Project: Baton Rouge Wastewater Pump Station SCADA System (September 12, 2006)

By Control Engineering Staff September 12, 2006

It would have been hard to make contingency plans for the number of unexpected turns this project has taken. Add three more to the list.

Our replacement project engineer, on the job for about 3 months now and just up to speed, was diagnosed recently with two 99% and one 50% heart artery blockages. The doctors diagnosed and corrected one 99% blockage with our engineer being off the project for only a week. He is out this week for a stent to correct the second blockage–a procedure that we trust will go as smoothly as the first. The 50% blockage is being corrected with medication.

Changes in the Department of Public Works are our current major hurdle. A new DPW director and staff engineer, both familiar with building HVAC automation systems but not municipal wastewater SCADA and control systems, have decided to test their favored building automation system at a pump station site. This is being considered as an alternative to the pump controller recently selected in Phase I that the City has executed a contract on.

During a recent several-hour meeting with ourselves and the City’s staff engineer, the prime consultant tactfully attempted to explain why this is risky and not in the City’s best interest. While it has been explained that such an alternative could not come close to meeting the original specifications, the DPW director and his staff engineer have called into question whether all the functionality of the original specifications is necessary. Of course, we are considerably along in our contract, having earned in the neighborhood of 50% of the contract value so far. If the City should change direction at this point, they will be out a considerable amount of money!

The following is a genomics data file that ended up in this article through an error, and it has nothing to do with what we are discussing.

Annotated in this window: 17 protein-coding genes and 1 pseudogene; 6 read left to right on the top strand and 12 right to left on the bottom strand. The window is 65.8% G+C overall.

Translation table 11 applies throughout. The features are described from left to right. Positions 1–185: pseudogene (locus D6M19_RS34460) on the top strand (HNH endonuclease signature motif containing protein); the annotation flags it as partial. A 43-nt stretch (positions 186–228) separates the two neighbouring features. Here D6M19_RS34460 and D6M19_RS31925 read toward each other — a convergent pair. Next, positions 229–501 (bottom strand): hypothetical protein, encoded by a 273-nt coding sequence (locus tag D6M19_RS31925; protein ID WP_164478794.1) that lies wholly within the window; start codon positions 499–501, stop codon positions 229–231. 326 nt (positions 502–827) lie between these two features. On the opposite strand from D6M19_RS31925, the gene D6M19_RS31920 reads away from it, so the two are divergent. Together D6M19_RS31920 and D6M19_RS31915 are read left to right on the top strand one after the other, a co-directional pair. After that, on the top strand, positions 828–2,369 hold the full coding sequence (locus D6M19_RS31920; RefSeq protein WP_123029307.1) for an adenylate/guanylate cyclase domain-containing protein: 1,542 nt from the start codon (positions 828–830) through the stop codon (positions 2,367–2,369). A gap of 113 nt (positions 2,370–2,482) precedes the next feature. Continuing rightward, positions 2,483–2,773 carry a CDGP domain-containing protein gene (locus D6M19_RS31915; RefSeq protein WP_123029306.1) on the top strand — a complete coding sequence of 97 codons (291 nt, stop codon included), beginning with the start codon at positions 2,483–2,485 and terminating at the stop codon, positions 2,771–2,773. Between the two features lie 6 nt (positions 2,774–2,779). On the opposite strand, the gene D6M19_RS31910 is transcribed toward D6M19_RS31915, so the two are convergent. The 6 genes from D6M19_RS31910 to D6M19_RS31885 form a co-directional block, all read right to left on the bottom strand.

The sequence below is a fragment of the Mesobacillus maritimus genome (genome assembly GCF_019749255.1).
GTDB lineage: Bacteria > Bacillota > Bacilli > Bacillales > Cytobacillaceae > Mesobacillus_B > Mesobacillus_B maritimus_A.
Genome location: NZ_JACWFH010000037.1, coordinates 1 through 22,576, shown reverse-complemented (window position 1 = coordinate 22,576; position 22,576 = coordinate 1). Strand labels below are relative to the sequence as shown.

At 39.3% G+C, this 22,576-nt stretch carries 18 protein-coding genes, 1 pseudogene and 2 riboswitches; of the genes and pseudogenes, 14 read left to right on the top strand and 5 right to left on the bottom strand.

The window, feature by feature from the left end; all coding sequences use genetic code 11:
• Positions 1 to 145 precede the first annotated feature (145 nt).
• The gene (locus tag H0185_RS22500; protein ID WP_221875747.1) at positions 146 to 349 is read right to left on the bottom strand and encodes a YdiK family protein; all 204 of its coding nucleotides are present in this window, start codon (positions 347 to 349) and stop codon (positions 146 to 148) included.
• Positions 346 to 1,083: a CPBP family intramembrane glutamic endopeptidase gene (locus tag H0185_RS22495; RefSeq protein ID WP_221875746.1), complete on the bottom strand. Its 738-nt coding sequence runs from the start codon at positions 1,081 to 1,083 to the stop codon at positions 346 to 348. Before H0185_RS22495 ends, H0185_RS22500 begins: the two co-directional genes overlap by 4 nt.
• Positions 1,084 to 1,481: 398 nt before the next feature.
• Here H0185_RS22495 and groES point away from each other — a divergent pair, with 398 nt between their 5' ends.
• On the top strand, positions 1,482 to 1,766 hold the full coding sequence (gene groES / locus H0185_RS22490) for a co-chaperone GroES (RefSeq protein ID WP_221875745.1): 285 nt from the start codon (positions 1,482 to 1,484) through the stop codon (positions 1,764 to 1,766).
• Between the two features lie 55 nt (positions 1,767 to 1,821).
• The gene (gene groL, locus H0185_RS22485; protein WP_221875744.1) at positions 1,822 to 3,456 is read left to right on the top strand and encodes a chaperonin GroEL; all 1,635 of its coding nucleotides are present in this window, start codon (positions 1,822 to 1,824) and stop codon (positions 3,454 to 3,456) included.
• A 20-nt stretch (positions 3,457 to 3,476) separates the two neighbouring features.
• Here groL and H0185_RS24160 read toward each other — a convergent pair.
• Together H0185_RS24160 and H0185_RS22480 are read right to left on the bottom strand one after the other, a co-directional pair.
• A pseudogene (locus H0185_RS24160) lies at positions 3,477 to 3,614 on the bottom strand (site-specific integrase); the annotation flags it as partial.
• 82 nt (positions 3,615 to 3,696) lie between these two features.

And the third wrinkle: The Phase II contractor (supplier and installer of the control panels) who had been awarded a low-bid contract almost 2 years ago but was never given a notice to proceed, has been denied a change order to cover their cost changes since that time (which are considerable, particularly due to last year’s hurricanes Katrina and Rita). City purchasing says this portion of the contract must be rebid. Estimated time for the process: 9 months.

The prime consultant has recommended instead that the scope be changed to replacement of the interiors of existing panels, and that a change order be initiated to our contract for this work–a solution that would most quickly get this project to completion.

Not even a former Eagle scout could have anticipated all this…..